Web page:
Physiology 101: An Overview of the Human Body
Instructor: Ugochukwu “Ugo” Emmanuel Okolie
Course Description: Physiology 101 is an exploration into the human body and the many systems that keep our bodies in the state of equilibrium known as homeostasis. In this course, students will gain an appreciation for the biological system of checks and balances that maintains this internal equilibrium despite an ever-changing environment. First, we’ll dive into the cardiovascular system and discover how the heart pushes blood through the arteries, delivering oxygen-rich blood to oxygen-starved organs and muscles during exercise. Then, the class will explore how insulin-producing cells of the pancreas regulate the body’s blood sugar after a high-carb meal. Next, students will learn how the white blood cells of the immune system release bacteria-killing chemicals to fight off microscopic invaders after a student falls off their bike and scrapes their knees. Lastly, we’ll consider how the pineal gland of the brain secretes melatonin after a late night playing Fortnite with fellow classmates! Physiology 101 will inspire students to think of the human body as an integration of beautifully designed systems that harmonize together to maintain order within. By developing this appreciation, we hope to bring biology class to life and unlock the wonders of homeostasis!
Coding Cadets: An Introduction to Python Computer Programming
Instructor: Randy Ellis
Course Description: Coding Cadets will introduce young learners to the wild and wonderful world of Python programming, as well as empower students to analyze real data to hunt for exoplanets! The course will begin with computer science fundamentals to provide an understanding of what a computer program is, what a program can do, and how to build a program. Next, students will be introduced to the basics of data analysis and visualization, using datasets from NASA’s Kepler space telescope to determine which space signals indicate an undiscovered exoplanet. We hope this course offering will inspire our students to appreciate computer programming and data analysis as important tools for their futures in any career path, while embarking on a celestial adventure they won’t soon forget!
Young Minds: An Introduction to Neuroscience
Instructor(s): Catharine Mielnik, Ph.D; Jacqueline-Marie Ferland, Ph.D
Course Description: Young Minds is an early exploration into the vast world of brain science! The course will begin with the brain cell (neuron) and how its structure allows it to electrically and chemically communicate with other cells within its neural circuit. We will then consider specific regions of the brain and the pathways responsible for carrying out everyday human experiences like riding a bike, enjoying the sweet taste of ice cream, playing catch with a friend, and much more. The course will wind down with insights into how normal brain functions are disrupted in the case of brain injury, as seen in concussions and other traumatic brain injuries. Young Minds aims to equip students with the knowledge necessary to navigate the dynamic nature of the brain in its role as the control center for all human functions and experiences! By doing so, we hope to engage our students by bringing middle school science curriculums to life, as students learn how the structure of brain cells facilitates the passing and integration of information the brain receives from the outside world.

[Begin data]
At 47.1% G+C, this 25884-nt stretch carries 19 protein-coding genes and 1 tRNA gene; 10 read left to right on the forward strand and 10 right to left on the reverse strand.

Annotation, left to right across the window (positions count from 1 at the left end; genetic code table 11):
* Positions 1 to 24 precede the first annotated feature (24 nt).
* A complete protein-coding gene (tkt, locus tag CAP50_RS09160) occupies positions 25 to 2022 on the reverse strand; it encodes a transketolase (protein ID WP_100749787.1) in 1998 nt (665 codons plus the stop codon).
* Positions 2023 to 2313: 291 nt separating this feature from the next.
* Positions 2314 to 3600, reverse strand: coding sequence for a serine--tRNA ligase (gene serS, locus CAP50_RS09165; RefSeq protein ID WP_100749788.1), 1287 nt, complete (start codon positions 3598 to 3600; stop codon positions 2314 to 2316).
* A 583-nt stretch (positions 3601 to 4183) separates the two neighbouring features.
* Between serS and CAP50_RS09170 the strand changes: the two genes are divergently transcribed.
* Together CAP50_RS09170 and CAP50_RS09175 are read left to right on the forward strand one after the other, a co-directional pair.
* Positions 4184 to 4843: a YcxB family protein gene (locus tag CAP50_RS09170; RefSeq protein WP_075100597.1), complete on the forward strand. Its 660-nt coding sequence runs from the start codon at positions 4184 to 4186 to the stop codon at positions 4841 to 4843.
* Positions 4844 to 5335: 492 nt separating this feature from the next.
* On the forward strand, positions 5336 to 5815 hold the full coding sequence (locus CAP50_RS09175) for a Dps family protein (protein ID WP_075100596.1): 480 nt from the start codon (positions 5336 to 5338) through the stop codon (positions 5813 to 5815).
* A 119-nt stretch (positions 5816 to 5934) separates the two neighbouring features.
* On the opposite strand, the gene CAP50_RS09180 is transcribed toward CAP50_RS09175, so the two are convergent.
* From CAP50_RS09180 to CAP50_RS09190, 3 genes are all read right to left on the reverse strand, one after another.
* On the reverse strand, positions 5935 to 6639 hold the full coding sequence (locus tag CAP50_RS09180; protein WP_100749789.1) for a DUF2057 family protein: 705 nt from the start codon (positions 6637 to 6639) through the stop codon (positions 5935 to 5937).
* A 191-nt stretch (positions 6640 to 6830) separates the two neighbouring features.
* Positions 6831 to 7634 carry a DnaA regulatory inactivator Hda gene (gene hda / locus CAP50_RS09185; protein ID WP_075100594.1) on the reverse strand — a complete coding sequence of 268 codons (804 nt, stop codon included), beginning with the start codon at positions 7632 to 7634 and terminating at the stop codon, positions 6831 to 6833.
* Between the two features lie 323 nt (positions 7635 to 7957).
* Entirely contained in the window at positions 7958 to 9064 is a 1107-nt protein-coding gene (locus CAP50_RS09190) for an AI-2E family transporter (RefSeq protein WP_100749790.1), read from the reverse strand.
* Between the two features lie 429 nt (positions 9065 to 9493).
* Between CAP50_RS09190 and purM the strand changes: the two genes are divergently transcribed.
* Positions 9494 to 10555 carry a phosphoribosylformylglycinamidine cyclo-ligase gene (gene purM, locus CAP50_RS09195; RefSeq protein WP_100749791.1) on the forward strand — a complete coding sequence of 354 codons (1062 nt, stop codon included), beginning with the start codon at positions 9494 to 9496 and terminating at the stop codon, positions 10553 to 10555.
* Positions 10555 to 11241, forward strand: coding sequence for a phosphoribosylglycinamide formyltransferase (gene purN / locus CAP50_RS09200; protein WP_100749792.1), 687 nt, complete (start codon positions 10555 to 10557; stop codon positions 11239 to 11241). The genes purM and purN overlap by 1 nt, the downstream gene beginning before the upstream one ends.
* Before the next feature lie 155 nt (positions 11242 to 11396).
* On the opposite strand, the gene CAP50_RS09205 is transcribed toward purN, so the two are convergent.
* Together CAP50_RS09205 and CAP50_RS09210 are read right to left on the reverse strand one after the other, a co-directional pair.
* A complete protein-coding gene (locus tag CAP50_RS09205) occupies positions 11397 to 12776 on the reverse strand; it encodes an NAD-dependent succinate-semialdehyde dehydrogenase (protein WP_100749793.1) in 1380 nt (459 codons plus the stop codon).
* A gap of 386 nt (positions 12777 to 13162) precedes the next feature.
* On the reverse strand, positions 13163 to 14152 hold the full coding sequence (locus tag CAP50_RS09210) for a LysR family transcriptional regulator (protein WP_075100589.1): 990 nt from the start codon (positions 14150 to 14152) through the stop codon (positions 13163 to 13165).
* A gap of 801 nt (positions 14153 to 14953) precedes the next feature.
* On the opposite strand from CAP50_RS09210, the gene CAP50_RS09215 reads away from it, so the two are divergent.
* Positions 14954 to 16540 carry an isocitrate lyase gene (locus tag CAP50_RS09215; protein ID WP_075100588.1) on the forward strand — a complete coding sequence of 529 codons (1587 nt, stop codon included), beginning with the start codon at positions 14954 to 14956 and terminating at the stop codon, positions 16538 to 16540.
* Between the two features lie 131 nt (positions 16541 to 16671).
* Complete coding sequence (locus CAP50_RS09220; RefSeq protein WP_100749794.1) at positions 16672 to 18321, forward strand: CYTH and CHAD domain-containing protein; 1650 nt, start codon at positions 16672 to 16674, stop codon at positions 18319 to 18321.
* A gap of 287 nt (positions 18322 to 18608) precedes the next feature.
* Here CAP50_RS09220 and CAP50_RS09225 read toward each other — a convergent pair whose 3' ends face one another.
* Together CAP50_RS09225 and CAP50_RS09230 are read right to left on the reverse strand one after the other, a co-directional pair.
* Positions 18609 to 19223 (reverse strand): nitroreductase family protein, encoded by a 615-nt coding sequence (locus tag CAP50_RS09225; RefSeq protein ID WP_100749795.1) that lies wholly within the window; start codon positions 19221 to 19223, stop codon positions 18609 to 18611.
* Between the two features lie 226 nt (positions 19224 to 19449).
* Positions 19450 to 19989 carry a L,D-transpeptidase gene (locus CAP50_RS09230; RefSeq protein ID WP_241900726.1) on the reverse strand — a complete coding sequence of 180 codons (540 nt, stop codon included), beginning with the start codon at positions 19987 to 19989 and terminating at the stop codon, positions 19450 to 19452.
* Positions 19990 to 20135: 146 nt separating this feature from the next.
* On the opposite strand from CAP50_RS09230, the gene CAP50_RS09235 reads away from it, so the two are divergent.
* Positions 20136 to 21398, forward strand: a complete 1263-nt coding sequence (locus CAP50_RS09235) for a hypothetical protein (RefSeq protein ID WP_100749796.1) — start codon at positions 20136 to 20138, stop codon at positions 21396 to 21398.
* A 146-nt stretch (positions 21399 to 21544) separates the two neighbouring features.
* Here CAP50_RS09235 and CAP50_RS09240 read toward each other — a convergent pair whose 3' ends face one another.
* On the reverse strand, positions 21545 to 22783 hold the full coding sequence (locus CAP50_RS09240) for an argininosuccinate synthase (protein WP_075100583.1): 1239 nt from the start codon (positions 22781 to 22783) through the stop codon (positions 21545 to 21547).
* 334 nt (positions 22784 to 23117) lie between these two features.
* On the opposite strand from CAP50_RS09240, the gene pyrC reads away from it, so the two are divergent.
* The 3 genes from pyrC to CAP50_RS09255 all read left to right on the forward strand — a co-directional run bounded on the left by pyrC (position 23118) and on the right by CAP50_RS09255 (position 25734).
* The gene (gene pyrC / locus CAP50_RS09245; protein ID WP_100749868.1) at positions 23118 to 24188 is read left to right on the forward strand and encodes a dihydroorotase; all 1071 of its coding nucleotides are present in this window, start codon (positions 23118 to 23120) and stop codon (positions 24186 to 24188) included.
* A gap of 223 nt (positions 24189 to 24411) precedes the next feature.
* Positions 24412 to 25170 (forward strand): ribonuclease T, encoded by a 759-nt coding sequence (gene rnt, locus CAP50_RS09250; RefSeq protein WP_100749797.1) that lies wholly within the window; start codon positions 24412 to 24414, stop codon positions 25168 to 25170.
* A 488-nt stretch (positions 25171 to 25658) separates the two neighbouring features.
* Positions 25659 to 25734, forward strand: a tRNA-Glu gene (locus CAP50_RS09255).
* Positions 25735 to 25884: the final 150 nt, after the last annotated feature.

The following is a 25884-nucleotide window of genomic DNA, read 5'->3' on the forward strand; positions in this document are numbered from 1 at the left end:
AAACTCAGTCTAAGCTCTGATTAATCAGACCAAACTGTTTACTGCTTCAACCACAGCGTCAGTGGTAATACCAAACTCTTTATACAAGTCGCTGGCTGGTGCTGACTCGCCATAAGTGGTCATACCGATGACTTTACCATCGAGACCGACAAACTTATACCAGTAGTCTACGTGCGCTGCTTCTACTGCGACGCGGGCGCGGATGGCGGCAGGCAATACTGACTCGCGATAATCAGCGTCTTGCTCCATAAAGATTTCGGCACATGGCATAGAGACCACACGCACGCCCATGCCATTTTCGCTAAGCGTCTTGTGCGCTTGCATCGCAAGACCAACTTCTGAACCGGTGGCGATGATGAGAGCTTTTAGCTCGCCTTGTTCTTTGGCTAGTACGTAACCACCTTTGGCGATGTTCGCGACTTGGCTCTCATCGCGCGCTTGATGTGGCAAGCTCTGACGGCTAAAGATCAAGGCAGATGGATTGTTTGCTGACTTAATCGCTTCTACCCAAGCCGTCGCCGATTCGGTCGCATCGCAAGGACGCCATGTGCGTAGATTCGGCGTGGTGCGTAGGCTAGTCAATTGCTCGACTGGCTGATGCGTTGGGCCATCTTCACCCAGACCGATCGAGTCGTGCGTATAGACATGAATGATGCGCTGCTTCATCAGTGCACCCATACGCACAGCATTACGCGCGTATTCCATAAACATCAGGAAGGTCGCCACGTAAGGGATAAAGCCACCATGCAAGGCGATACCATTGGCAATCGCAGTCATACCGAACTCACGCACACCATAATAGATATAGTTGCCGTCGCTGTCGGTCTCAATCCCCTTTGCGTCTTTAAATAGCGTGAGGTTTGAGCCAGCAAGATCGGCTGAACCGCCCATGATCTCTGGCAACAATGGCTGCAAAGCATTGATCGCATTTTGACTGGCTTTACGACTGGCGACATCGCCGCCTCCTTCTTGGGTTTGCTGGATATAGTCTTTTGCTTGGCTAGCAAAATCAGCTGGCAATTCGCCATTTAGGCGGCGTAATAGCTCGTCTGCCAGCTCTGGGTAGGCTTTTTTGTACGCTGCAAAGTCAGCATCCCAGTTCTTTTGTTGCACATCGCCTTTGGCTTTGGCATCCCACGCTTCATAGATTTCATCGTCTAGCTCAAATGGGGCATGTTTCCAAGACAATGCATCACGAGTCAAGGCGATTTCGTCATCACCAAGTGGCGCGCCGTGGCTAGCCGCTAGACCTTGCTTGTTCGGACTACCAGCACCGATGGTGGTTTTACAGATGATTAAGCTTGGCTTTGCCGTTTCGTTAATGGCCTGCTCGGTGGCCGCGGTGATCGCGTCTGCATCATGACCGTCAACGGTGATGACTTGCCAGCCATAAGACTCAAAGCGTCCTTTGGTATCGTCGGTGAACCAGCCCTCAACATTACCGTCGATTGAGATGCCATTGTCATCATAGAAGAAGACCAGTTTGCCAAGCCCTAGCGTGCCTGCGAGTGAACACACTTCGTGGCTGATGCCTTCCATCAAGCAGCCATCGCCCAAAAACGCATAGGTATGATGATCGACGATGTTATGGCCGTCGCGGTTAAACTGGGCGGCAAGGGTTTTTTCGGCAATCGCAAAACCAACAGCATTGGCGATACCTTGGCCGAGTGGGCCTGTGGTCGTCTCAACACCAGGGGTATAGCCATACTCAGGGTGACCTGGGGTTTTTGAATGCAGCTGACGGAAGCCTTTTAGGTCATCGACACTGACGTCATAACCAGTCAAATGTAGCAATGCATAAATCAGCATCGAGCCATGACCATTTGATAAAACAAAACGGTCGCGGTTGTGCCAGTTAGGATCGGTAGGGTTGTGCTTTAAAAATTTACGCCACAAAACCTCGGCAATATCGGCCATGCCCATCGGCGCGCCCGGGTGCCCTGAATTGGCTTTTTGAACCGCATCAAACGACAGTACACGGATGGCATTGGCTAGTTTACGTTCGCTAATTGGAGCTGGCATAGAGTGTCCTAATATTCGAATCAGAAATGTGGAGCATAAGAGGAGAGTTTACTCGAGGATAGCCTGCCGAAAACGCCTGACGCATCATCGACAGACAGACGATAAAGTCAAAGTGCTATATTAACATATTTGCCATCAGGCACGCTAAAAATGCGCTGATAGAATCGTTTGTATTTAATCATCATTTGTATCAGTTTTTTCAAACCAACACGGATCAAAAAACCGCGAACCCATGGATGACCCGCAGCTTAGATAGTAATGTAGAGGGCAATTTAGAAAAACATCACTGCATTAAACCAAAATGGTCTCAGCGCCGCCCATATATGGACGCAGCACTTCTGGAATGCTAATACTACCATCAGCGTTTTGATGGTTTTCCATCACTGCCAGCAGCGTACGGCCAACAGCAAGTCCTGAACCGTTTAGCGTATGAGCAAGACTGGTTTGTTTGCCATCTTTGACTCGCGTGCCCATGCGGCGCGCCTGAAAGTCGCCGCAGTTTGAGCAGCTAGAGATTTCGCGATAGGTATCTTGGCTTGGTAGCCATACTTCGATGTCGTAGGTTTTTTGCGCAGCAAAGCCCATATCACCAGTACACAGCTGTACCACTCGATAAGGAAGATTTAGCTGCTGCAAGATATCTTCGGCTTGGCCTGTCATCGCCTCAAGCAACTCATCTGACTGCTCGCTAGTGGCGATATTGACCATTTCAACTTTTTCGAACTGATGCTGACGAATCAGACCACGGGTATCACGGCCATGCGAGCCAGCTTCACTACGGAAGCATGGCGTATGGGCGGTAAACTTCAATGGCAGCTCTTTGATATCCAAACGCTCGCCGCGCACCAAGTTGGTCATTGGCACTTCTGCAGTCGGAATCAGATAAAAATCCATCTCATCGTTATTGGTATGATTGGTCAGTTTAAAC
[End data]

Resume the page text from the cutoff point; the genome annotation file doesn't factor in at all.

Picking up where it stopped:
Neuro 201: Is the Human Brain Plastic?
Instructor: Emmy Sakakibara, M.S.
Course Description: Neuro 201 is an exploration of the complex networks within the human brain, networks that are constantly reshaping and rewiring to meet the demands of a developing brain in a dynamic environment. We call this phenomenon brain plasticity, or the brain’s capacity to be malleable and plastic-like to facilitate learning a new language, perfecting the crossover move at basketball practice, or acing the AP exam after months of rigorous studying! In this course, students will first develop an understanding of brain cell structure. Students will then learn about the billions of connections a brain cell forms with neighboring cells and how these connections form the massive brain network that is constantly reshaping to help us function, adapt, and learn! The course will then transition into the many facets of healthy brain function facilitated by brain plasticity, such as language development, learning, memory, aging, and recovery from brain injury. Neuro 201 will equip students with the tools necessary to navigate the dynamic nature of the brain in its role as the control center for human growth and development. During this course, we hope to provoke students’ intrigue into their middle school science curriculums by building insight into the role brain plasticity plays in their personal development as students, athletes, and young adults.
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